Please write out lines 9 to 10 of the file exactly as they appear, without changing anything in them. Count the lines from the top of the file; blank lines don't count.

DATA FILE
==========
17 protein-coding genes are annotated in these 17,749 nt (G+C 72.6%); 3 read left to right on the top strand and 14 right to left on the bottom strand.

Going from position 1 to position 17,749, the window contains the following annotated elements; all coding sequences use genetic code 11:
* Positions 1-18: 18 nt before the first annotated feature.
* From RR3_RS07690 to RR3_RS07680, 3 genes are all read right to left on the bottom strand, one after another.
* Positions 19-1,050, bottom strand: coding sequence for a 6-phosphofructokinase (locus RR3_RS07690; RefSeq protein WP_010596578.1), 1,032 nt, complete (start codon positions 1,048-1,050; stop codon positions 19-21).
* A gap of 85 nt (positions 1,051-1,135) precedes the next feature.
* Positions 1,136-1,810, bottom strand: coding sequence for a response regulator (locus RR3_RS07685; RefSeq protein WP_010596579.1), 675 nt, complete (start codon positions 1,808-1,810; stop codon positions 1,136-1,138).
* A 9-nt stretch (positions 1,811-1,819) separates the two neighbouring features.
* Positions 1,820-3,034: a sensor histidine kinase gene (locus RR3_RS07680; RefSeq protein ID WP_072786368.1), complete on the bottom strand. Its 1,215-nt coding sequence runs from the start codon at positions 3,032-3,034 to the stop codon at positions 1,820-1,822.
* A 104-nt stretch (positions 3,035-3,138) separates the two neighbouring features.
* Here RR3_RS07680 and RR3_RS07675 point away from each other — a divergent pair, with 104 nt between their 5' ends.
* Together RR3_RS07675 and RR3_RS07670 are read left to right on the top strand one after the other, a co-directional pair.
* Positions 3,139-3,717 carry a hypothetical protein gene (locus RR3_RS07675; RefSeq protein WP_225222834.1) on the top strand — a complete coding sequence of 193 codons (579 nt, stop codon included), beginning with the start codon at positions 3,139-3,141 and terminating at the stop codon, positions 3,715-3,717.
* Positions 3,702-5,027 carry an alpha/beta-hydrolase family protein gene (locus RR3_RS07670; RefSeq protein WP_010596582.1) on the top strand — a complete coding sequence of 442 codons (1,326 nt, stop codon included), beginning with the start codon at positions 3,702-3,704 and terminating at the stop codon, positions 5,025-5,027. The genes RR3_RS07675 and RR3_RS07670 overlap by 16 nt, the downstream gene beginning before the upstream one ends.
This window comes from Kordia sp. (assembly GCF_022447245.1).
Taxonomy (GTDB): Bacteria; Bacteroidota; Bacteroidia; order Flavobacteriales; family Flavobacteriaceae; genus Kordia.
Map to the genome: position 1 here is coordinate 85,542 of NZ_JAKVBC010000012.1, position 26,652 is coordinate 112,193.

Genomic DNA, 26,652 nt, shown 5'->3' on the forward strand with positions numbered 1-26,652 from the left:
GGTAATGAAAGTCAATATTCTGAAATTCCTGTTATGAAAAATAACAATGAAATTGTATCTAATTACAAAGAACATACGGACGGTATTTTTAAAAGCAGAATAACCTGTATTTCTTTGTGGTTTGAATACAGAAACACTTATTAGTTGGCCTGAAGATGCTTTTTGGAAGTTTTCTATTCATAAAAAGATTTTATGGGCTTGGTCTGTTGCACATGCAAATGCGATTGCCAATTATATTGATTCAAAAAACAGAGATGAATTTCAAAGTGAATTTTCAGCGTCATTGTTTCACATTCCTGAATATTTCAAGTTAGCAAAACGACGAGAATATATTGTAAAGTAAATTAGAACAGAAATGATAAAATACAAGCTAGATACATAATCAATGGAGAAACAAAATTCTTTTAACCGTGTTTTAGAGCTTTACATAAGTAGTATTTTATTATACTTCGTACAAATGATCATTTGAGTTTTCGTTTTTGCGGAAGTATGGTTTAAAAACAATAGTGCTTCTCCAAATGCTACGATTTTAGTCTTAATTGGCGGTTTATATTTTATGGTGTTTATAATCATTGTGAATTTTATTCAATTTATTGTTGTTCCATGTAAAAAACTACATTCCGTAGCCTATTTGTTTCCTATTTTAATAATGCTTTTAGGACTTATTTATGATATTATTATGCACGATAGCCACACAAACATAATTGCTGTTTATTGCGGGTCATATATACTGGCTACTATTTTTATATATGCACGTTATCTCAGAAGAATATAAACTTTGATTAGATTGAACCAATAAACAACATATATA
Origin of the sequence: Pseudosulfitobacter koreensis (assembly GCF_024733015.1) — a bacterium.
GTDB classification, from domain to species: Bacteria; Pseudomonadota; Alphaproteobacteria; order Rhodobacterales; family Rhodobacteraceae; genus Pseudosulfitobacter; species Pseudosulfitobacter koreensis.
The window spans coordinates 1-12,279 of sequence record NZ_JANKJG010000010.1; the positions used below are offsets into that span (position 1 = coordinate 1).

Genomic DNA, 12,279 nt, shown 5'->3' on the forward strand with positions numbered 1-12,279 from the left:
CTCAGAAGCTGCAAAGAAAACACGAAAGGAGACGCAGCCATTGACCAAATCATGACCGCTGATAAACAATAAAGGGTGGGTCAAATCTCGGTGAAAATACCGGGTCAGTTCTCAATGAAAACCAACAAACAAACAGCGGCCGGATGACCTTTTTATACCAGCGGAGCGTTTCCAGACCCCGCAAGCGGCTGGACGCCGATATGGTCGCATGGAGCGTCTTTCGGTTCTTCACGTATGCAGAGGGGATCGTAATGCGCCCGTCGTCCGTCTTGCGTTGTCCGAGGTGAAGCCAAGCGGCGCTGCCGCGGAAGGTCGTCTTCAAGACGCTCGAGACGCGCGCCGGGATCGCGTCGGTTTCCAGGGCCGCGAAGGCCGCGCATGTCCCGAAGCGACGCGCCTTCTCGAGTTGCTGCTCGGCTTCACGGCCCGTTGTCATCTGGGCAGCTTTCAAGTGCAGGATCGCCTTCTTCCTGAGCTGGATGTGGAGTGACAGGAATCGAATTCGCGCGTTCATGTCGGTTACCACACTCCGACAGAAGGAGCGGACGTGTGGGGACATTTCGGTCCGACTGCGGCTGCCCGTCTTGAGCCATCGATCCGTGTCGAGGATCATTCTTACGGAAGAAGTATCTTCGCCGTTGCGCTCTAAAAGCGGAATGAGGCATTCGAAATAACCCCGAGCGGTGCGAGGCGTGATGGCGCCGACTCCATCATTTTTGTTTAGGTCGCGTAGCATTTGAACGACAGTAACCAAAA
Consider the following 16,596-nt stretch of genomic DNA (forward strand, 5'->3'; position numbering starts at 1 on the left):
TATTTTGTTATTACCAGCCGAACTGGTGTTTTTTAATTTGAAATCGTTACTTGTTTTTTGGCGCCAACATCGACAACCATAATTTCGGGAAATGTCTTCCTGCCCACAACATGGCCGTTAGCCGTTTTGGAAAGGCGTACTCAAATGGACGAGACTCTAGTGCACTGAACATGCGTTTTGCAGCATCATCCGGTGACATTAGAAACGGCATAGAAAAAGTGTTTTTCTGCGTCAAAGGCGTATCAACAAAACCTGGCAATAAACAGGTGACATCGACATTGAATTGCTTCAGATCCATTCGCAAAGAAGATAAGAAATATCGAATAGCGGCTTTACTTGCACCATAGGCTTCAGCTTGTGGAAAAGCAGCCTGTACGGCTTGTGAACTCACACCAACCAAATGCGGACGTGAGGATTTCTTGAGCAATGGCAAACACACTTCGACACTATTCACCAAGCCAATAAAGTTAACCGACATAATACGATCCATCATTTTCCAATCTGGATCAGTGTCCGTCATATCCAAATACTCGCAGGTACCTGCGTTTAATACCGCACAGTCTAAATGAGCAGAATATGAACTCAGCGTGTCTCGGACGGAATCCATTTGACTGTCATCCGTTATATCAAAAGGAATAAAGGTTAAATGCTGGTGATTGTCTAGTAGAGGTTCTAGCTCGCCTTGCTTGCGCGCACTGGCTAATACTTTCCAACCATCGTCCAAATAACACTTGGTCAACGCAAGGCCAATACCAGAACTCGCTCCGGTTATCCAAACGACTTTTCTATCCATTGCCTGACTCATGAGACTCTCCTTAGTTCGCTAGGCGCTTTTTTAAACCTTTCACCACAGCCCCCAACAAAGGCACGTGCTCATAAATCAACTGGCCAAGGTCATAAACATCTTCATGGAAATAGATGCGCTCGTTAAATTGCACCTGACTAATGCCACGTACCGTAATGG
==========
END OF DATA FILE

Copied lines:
* Positions 1,820-3,034: a sensor histidine kinase gene (locus RR3_RS07680; RefSeq protein ID WP_072786368.1), complete on the bottom strand. Its 1,215-nt coding sequence runs from the start codon at positions 3,032-3,034 to the stop codon at positions 1,820-1,822.
* A 104-nt stretch (positions 3,035-3,138) separates the two neighbouring features.